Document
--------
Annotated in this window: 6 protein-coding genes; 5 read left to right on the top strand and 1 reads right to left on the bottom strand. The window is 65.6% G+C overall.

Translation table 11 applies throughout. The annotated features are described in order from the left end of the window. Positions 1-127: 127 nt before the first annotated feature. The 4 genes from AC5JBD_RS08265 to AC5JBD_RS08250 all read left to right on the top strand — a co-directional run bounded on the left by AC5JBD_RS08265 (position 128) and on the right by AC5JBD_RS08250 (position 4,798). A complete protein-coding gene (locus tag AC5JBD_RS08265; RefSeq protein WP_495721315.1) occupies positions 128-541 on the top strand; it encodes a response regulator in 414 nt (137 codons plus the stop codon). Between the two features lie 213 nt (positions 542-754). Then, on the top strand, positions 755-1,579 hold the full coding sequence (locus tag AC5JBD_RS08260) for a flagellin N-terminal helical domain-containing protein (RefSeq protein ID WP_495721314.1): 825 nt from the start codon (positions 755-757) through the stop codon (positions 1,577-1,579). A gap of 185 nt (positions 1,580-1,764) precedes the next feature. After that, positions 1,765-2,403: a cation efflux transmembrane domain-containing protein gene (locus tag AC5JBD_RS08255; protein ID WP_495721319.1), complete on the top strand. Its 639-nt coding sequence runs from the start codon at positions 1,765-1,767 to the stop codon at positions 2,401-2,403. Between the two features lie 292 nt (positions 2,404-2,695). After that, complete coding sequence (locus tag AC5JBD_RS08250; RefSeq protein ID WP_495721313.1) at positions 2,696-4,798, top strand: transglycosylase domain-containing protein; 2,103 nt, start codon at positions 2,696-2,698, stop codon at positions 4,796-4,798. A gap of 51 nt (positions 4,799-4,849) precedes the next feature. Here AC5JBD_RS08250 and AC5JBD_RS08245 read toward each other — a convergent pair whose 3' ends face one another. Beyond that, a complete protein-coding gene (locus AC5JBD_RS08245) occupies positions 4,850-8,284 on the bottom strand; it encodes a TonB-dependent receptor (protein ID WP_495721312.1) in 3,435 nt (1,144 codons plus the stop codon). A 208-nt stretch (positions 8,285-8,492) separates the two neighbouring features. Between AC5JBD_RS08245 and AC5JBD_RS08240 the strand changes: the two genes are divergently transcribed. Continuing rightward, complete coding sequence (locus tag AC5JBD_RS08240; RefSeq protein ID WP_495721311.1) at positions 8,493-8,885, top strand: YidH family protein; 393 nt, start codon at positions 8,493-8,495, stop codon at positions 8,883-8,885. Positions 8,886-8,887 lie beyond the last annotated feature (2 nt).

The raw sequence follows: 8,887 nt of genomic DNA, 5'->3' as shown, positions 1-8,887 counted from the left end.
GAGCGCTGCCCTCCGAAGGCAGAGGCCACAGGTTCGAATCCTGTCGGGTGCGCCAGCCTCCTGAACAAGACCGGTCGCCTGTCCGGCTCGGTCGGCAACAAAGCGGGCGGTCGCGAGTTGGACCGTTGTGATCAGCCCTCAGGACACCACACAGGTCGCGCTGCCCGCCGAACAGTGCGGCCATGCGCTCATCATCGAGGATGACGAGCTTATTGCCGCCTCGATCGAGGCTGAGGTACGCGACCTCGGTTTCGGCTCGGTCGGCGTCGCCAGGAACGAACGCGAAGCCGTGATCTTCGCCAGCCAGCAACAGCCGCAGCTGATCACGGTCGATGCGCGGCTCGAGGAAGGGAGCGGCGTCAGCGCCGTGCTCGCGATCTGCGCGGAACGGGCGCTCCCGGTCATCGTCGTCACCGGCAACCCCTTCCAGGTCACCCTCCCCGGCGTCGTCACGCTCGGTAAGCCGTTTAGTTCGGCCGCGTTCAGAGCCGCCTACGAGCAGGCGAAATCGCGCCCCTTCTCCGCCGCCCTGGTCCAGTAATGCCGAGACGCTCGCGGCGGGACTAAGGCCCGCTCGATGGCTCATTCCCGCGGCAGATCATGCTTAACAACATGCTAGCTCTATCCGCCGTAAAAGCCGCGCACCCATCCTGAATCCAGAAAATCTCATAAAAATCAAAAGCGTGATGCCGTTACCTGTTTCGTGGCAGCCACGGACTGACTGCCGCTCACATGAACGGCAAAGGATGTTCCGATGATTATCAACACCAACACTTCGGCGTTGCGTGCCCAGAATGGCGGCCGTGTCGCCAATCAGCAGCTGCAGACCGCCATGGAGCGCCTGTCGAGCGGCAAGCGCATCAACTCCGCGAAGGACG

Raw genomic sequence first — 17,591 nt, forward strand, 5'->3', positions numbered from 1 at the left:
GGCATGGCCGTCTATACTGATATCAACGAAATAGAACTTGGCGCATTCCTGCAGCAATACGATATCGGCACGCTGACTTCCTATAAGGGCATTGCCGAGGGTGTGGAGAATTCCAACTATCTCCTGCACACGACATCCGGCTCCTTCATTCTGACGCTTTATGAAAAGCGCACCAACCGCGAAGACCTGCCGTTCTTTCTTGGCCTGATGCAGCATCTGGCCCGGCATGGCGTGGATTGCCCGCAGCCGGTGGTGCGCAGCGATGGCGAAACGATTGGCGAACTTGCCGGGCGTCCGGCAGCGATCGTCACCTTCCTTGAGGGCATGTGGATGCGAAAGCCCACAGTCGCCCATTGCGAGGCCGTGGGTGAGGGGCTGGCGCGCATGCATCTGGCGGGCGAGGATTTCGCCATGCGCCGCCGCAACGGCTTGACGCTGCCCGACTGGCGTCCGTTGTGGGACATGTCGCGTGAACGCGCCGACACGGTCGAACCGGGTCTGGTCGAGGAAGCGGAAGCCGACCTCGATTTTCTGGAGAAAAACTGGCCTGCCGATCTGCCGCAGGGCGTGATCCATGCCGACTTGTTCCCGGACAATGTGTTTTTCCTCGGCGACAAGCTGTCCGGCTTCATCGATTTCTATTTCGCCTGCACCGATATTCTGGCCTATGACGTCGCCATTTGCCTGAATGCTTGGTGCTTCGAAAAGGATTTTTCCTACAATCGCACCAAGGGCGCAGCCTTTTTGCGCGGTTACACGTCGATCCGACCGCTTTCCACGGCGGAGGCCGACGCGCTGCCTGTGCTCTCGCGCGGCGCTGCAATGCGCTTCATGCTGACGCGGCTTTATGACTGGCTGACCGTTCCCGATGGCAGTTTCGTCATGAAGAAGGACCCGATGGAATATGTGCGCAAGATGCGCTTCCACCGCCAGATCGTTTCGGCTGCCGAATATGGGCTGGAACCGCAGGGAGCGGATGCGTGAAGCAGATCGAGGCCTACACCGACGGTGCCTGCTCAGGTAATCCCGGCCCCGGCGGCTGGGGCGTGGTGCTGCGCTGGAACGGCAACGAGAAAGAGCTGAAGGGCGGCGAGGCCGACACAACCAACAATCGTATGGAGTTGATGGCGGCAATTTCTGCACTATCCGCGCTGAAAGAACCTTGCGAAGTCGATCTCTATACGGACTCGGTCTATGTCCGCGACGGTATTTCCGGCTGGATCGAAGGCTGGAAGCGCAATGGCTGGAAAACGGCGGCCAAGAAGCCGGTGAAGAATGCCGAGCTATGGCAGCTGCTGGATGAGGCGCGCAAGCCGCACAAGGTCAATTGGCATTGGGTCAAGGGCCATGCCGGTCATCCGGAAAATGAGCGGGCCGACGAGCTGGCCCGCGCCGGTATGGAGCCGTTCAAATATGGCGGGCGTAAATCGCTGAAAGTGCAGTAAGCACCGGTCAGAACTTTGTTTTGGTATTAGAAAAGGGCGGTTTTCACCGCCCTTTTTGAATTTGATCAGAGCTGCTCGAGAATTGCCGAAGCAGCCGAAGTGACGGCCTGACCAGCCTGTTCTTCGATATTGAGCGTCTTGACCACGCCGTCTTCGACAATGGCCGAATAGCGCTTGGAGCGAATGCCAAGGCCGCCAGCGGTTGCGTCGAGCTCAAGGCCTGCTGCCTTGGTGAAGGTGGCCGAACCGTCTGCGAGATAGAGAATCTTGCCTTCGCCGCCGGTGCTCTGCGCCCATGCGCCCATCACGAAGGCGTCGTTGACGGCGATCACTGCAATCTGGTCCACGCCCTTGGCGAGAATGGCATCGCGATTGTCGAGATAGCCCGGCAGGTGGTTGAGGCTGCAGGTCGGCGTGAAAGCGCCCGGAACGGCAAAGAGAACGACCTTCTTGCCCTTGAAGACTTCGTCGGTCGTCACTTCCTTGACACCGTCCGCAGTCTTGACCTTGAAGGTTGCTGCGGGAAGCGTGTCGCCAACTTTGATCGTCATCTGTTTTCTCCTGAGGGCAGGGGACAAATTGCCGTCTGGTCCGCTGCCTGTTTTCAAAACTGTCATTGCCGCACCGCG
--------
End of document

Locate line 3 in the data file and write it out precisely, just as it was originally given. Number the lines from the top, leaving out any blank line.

The raw sequence follows: 8,887 nt of genomic DNA, 5'->3' as shown, positions 1-8,887 counted from the left end.